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I Can’t Accept Street Harassment as a Way of Life

September 2 2014 | CeCe Olisa
On the last day of school in the 6th grade, I was walking home when a car screeched to a halt in front of me. The driver rolled down his window and yelled, “Damn, girl! You’ve got some big titties!”As he sped off, I stood there stunned. My face burned with embarrassment and I felt a strong desire to hide. I felt violated, powerless.

While this extremely disrespectful behavior isn’t a new phenomenom, only recently have I come to understand it for what it is: street harassment.

According to the Street Harassment site, leers, whistles, honks, kissing noises, gender-policing, and non-sexually explicit evaluative comments, as well as insulting and threatening behaviors including vulgar gestures, sexually charged comments, flashing, stalking, public masturbation, sexual touching, assault, and even murder are all considered forms of street harassment.

It took me years to realize the role I was playing in accepting and perpetuating this garbage.

Admittedly, as a plus-size teen, the catcalls felt a bit like validation — not harassment. Since it didn’t seem like boys my own age were attracted to me, when I got attention from random men on the street as I strolled casually to the mall or made my way to the bus stop, I ignored whatever discomfort I felt and convinced myself that at my size I should be grateful for the comments.

Because of this warped sense of gratitude, I assumed I ought to respond to the leers politely; it seemed easier to smile, giggle, and give out fake phone numbers than to say, “Thank you, I’m not interested.”

I guess you could say I also accepted the disrespectful comments because I was scared of what would happen if I didn’t. I can’t ever forget the story of the 14 year-old girl who was run over by a car after declining a sex proposition. Sadly, that’s not an isolated incident; I’ve heard horror stories of unsolicited so-called compliments spiraling into uncomfortable/unsafe encounters.

I Cant Accept Street Harassment as a Way of Life

Now that women like me have taken to sharing their stories of street harassment, in spaces like the #YouOKSis hashtag, Some people (usually men) respond that it’s innocent. “Boys will be boys,” they simply say. Some people even defend street harassment by claiming that the comments are actually compliments. “So, I can’t tell a girl she’s pretty?” I’ve heard men ask.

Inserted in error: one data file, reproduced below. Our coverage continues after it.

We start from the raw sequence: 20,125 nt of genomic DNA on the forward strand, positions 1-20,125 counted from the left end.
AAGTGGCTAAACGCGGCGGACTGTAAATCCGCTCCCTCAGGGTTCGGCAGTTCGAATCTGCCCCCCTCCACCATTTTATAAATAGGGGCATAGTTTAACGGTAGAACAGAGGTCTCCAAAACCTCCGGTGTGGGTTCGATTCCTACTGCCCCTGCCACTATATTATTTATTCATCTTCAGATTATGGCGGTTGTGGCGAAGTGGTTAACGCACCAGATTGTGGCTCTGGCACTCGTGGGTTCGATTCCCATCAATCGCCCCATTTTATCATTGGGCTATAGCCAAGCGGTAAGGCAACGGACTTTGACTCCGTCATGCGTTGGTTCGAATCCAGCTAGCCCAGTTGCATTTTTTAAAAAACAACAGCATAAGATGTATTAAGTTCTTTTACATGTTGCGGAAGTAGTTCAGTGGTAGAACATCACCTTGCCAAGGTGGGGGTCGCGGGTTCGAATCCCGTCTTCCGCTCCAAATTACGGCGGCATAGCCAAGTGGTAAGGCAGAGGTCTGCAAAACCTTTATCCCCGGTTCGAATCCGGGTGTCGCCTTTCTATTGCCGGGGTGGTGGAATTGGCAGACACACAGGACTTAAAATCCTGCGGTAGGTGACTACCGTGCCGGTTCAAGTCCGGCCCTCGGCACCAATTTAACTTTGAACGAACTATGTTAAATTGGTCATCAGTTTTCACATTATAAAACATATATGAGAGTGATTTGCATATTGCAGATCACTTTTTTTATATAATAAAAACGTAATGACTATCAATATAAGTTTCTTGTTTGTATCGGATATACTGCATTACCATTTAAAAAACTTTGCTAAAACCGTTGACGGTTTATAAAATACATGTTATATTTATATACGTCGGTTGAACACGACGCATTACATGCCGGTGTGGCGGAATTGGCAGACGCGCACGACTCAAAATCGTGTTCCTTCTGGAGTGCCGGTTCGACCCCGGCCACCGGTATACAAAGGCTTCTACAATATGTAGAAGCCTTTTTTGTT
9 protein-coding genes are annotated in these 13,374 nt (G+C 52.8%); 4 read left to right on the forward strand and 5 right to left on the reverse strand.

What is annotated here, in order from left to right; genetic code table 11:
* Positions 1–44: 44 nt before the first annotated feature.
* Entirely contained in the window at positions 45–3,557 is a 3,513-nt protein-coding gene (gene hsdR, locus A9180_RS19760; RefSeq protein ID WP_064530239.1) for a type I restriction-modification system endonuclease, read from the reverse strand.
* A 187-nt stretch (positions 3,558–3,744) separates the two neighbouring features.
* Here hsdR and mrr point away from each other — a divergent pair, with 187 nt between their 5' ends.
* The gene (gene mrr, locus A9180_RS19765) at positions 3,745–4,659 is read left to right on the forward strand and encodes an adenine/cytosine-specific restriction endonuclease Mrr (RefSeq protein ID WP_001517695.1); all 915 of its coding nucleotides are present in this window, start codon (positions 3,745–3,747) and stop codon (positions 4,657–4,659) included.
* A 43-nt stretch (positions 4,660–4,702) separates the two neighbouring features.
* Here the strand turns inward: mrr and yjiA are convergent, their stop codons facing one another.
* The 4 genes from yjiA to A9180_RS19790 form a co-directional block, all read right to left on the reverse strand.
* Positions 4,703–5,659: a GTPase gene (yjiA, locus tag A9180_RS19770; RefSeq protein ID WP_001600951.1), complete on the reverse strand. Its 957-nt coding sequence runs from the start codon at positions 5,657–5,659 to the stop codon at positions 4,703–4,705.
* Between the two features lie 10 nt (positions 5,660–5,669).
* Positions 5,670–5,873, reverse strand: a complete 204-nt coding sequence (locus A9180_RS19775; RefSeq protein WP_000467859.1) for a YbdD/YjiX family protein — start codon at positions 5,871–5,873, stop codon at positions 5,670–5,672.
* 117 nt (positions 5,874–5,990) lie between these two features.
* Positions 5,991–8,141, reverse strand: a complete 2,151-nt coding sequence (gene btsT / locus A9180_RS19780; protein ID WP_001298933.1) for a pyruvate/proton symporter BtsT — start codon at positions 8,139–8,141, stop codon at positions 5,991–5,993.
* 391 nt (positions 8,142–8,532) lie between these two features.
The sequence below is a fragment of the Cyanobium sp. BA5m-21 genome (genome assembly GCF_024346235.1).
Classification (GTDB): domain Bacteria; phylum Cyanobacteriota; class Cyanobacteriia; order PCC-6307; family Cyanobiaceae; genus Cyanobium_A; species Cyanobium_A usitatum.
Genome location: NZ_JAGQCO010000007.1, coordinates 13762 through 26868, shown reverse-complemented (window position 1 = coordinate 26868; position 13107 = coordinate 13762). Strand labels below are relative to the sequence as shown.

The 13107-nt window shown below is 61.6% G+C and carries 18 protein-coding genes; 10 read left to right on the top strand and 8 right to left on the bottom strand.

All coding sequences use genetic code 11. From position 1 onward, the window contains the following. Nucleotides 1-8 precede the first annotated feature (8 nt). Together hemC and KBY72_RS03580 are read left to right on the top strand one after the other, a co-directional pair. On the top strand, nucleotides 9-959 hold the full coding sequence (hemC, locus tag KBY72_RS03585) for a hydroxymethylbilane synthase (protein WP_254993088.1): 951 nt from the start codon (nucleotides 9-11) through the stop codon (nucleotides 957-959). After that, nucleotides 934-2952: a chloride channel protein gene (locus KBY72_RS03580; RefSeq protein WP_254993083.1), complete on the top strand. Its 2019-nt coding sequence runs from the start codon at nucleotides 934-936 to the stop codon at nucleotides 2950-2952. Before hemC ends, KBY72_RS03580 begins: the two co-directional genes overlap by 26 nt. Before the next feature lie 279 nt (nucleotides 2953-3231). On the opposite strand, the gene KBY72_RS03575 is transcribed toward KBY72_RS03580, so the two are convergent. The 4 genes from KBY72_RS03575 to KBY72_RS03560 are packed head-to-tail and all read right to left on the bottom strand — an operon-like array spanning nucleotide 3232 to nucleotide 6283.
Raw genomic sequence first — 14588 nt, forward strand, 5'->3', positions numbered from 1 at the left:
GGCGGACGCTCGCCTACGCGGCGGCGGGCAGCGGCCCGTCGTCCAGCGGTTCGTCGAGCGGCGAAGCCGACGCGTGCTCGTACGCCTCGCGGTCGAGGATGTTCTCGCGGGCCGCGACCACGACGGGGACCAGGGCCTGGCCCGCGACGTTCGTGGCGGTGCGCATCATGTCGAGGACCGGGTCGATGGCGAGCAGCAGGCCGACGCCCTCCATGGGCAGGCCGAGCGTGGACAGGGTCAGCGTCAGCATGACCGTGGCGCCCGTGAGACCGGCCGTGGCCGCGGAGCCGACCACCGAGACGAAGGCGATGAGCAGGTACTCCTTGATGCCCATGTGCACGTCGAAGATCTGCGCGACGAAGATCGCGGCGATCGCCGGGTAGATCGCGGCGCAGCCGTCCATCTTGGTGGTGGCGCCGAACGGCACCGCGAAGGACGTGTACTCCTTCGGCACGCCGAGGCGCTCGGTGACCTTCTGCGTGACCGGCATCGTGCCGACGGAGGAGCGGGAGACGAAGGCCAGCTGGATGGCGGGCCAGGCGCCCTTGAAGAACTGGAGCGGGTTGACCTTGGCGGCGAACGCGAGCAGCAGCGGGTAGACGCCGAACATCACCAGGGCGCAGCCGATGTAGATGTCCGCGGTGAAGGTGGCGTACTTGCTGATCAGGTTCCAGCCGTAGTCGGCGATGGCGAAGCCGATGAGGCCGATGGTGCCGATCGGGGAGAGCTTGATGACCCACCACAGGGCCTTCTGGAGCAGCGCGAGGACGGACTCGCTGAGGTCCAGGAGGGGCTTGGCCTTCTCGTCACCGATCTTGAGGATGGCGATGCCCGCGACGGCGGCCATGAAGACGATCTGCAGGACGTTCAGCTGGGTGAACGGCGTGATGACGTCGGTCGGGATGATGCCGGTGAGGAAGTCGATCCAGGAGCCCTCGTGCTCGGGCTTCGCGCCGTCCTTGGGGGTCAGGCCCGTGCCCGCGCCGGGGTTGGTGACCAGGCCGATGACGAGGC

But, you know something? I’ve been complimented by strangers, and I’ve been harassed on the street, and I know the difference.

When someone pays me a genuine compliment, a response is expected but not necessarily required. When strange men harass me on the street, the expectation is that I’ll smile and verbally respond, maybe even stop to talk and give out my personal information.

The difference between the complimenting gentleman and the street harasser is simple: The street harasser sets the rules, and if I don’t play along, there’s trouble.

Sometimes, I come out on top. Like the time a man sitting across from me began to masturbate, and instead of freaking out, I whipped out my cell phone, turned on the flash and started snapping pictures. That got him running!

Of course, it’s not always this easy. I remember the time when a man went from calling me “beautiful” to calling me a “fat bitch” when I declined his advances. Everyone on the street looked at me (instead of him) and suddenly, I was that 12- year-old powerless girl, hyper-aware of my body and all the eyes on me.

Street harassment is damaging, and it’s mean, but we can do something about it. We can not let it ruin our self-esteem and dash our sense of self-worth, both of which were hard-earned for me.

Waking up in the morning and feeling beautiful is something I work hard for. Loving myself is an ongoing journey that empowers me. I may not be able to stop men from appraising me on the street, but I can forget about thinking I ought to feel grateful for the long, lingering looks and lascivious lines about my body. In appreciating myself and knowing that I deserve to be treated with respect — no matter what size dress I wear — is what’ll keep me feeling like the valuable, strong woman that I am.

NEXT: When Insecure Men Make Us Feel Insecure

Check out my original post on Refinery29

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25 responses on “I Can’t Accept Street Harassment as a Way of Life

  1. monique Holl

    I work in a booth type gas station at Kroger and a man his late forties came up one day and asked me for my number i said im not interested he kept asking and asking finally he left 30 minutes later he came back and asked again i told him no he went i off talking about “i usually dont go for big broads i was just looking for something to pass The time” i said thats fine you need to leave before i call security. Im tired of people thinking just because im a plus size girl im supposed to take any man that comes along nope i will not lol

    1. CeCe Olisa

      The whole “I usually don’t go for big girls” line is sooooo annoying. And yet, he’s coming back over and over trying to get your attention… okay sir! lol

  2. Dmonique Holl